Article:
UNT Student Shares Insight & Lessons Learned from her First TLA Conference
Qwame Nelloms is a student in the Master of Library Science (MLS) program. She is a school librarian, and attended the Texas Library Association (TLA) conference for the first time this year in Austin, TX, an experience that she says is a “necessary experience for all library students during their career development.” Qwame shares with us her perceptions, lessons learned, and the details of her experience at her first TLA conference below. (First posted on informationscience.unt.edu; re-posted with permission)
The wonder of TLA was phenomenal and completely changed my perception of possible professional career options. As a distant learning student, I felt that there seemed to be difficulty truly connecting with members of my cohort. I am a school librarian and was under the incorrect notion that I was limited to remaining at the same level. I did not know which direction to pursue, what career options were available to me, or how to pursue those options. However, this week of TLA participation has kindled a fire within me of possible career interests. All of the sessions attended were educational and provided me with the information I did not know I was missing. At the conference, I had the ability to speak with people whose careers are rooted in a multitude of different experiences and expertise. TLA, in my opinion, is a necessary experience for all library students during career development.
During the TLA conference, my understanding of school, public and special library divisions became much clearer. Each session was typically focused on one sector, and attended by many veteran librarians invested in related segments of the market. I was given rare opportunities to build relationships and absorb priceless advice from experienced information professionals. Session attendance and participation resulted in invaluable feedback and differentiated points of view. Benefits, concerns and opportunities within each division were made clear, and provided me with access to little known resources and contacts.
As a first-time participant, the extent of diversity in activities was quite overwhelming. Being connected to my educational institution by communicating with professors and cohort members gave a foundation and starting point. The ability to network and being open to direction was vital to my conference involvement. While being an online student has been an amazing experience, seeing the faces of peers and professors magnified the excitement of future career goals and expectations. Although I have been told multiple times during my graduate program that getting connected is important, I truly did not understand how much of a difference being relatable and personable makes.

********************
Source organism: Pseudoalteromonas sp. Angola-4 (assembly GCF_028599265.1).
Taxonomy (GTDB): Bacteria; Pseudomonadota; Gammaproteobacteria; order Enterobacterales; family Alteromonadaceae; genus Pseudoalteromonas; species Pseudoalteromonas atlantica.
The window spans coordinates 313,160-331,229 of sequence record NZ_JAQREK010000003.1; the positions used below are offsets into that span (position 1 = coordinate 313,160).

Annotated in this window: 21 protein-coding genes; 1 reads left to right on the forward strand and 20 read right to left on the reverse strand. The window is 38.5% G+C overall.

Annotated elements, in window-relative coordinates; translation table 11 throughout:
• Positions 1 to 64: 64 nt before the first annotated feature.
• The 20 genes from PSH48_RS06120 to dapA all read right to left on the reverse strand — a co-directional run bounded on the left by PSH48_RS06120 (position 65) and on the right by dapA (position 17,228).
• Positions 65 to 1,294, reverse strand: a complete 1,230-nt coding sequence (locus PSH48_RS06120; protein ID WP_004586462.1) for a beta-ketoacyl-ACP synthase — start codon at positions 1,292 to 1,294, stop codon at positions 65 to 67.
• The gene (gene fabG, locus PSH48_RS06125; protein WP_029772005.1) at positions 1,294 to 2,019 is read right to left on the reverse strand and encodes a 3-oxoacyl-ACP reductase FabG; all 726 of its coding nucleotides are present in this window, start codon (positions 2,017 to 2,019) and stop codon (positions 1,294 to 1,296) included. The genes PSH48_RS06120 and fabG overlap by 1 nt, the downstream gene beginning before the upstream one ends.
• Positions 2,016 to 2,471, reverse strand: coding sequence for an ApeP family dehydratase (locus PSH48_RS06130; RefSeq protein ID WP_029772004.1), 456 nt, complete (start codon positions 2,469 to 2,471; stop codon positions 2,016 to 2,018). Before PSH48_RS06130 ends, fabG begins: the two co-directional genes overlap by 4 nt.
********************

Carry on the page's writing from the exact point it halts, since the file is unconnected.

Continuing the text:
As my graduation date nears, networking was a great concern of mine, however, I was able to connect to many professionals during the conference. However, it has become clear to me that conference networking is only part of the journey. I have made plans to volunteer in various environments to gain hands-on experience. Simply meeting a person will not allow a clear enough picture of what a job requires. You must be put into real-life situations to ensure that you have the ability to achieve your goal.
Overall, I thoroughly enjoyed my first TLA annual conference. It was enlightening and changed my thoughts on many library science issues. I would suggest that every student beginning their journey in library science attend a TLA conference as soon as possible. It is well worth the time and money invested to receive a clearer picture of which direction your career will go.
About Qwame Nelloms
Qwame Nelloms is a student in the Master of Library Science (MLS) program, and will graduate in August 2019. Her future goals include completing a doctoral degree in Information Science and continuing to build her career as an Information Science professional.
Qwame’s career began in 2008, teaching 7th and 8th grade social studies in Aldine ISD. This developed a love of learning deep within her soul. However, after her fifth year, she began to dream of leaving the classroom and finding passion within her established career. Since she is an avid reader, she considered the school librarian position as a great job and something different. She randomly took an MLIS class and has never looked back. After completing the mandatory 12 credit hours, she found ‘ONE’ school library position posted. The rest is history and she “cannot imagine working in another field.”
Qwame now works in a school library as she completes the coursework for her Master’s. During her first TLA conference she did not let any opportunities slip away, and became a member of TLA’s Black Caucus Round Table (BCRT), Government Documents Round Table (GoDort) and Special Library Division Round Table (SLDRT).